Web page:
Leading through the Holiday Stress

Leading through the Holiday Stress, by Ryan Hansen

It's that time of year again! The air is changing, the leaves are changing colors, and the days are getting shorter. Joyous holiday plans are coming together, families and friends are gathering around tables, and belts are loosening across the country.

It's that time of year again. The calendars are filling, deadlines are piling up, and the final business days of 2019 are bearing down. Schedules are unpredictable, clients and coworkers are unreachable, and tensions are increasing across the country.

If your workplace is anything like mine, both of these cases are true for you in November and December. The holiday season brings a slew of stressful scenarios, unlike anything the rest of the year has to offer. In many cases, it's the necessary trade-off for spending more time with family and friends to celebrate the season. As team members at every level - from the production floor to the boardroom - spend more time out of the office, their absence ripples through the organization and even into the organizations they work with.

Let's consider what happens when a manager is out of the office to enjoy some hard-earned time with his or her family. Another manager might be responsible for overseeing the vacationing manager's team, in addition to their own. As the replacement manager splits time, their primary team has reduced access to a manager. If the manager serves on a committee, meetings or committee work may be pushed back to account for the absence. An outside sales rep, patiently working to close a deal, has to wait for the manager to return to sign an agreement. And when that manager does return... well, just imagining the to-do list makes me queasy.

This is a good time to clarify something - I really love the holidays. I love the weather, the food, the music, the time with families, and I really enjoy the respite from the usual breakneck pace of work. I also know the reality of staring down a sales quota in mid-December when your clients are out of the office, and the tension that comes when meetings are rescheduled two and three times because the various parties involved are traveling.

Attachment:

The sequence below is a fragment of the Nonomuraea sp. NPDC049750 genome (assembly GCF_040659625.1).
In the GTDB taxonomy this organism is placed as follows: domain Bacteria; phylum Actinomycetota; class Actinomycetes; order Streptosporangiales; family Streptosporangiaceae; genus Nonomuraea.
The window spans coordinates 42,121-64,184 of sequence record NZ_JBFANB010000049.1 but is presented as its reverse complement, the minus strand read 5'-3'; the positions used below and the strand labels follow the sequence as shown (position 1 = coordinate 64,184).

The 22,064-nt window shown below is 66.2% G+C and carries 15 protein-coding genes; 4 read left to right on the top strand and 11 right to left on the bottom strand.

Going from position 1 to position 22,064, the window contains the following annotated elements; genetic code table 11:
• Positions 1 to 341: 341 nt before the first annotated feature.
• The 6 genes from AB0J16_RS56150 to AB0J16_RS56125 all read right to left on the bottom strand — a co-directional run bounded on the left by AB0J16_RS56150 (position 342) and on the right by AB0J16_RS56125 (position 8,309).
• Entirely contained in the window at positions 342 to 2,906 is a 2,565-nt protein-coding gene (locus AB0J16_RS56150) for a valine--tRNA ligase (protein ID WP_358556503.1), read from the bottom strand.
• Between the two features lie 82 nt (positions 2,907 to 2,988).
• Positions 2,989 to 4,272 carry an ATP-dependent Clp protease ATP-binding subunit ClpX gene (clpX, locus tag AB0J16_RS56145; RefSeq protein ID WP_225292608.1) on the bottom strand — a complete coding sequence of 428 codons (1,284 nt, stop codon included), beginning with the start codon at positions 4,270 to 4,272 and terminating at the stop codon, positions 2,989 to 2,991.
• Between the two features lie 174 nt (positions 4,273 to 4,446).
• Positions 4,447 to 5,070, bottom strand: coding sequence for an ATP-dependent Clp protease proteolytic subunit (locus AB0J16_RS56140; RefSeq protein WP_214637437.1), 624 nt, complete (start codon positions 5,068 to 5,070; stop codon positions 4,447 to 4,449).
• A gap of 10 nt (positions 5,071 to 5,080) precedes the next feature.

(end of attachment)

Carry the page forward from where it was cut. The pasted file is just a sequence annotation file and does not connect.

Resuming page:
So, what can leaders do to work through the holiday season without adding stress to their team members? Here are a few tips.

1. Know Your People, and Know their Preferences

This is much more than knowing the names and faces of everyone on your team. What do those people like, and how do they think? Some of your team members want community and connection - are you providing that? Others will want the time and space to clear their to-do lists before they leave the office. Most of us can flex outside of our preferences for a time, but too much will strain our minds. Be mindful of the personalities on your team and look to give them what they need to thrive.

2. Practice Your Feedback Skills

Ah, feedback. We love to give it, and we love to say that we love to receive it. The truth is that feedback provides an opportunity for growth. I wrote a full-length piece on feedback earlier this year. The basics: focus on behaviors, ensure it's a two-way conversation, and maintain a balance of positive and negative feedback. Don't let an emphasis on growth create undue stress for your people during this busy season.

3. Be Ready to Manage Conflicts (Constructively)

Simply put, stress breeds conflict. This will vary from company to company and team to team, but it's an unavoidable fact. I often teach the HALT principle in my conflict management courses, which highlights four conditions under which a) conflict is more likely, and b) we are less equipped to manage conflict. The four conditions are Hungry, Angry, Lonely, and Tired. I'll admit that I rarely find myself hungry during the holiday season, but I have certainly found my emotions and patience to be particularly strained. So what can a manager do? Deliberately, proactively deal with conflicts by:

  1. Identify the Problem, and Initiate a Conversation
  2. Investigate Both Perspectives
  3. Collaborate on Potential Solutions
  4. Determine a Course of Action
  5. Follow Up

This is a simplified model for conflict management, and one that our team loves to elaborate on in full-day and half-day classes, but it's a great foundation for stressful times.

It is my hope that you, your team members, and your organizations can peacefully navigate the holiday season and start 2020 on a high note. If stress happens to find you in the next few weeks, I believe in the tips and tools outlined above to guide you through those rough waters. If there is any way that I or the Solutions Team can assist you, please don't hesitate to contact us via email ([email protected]) or any of our social media pages.


Happy Holidays from Alloy Solutions!


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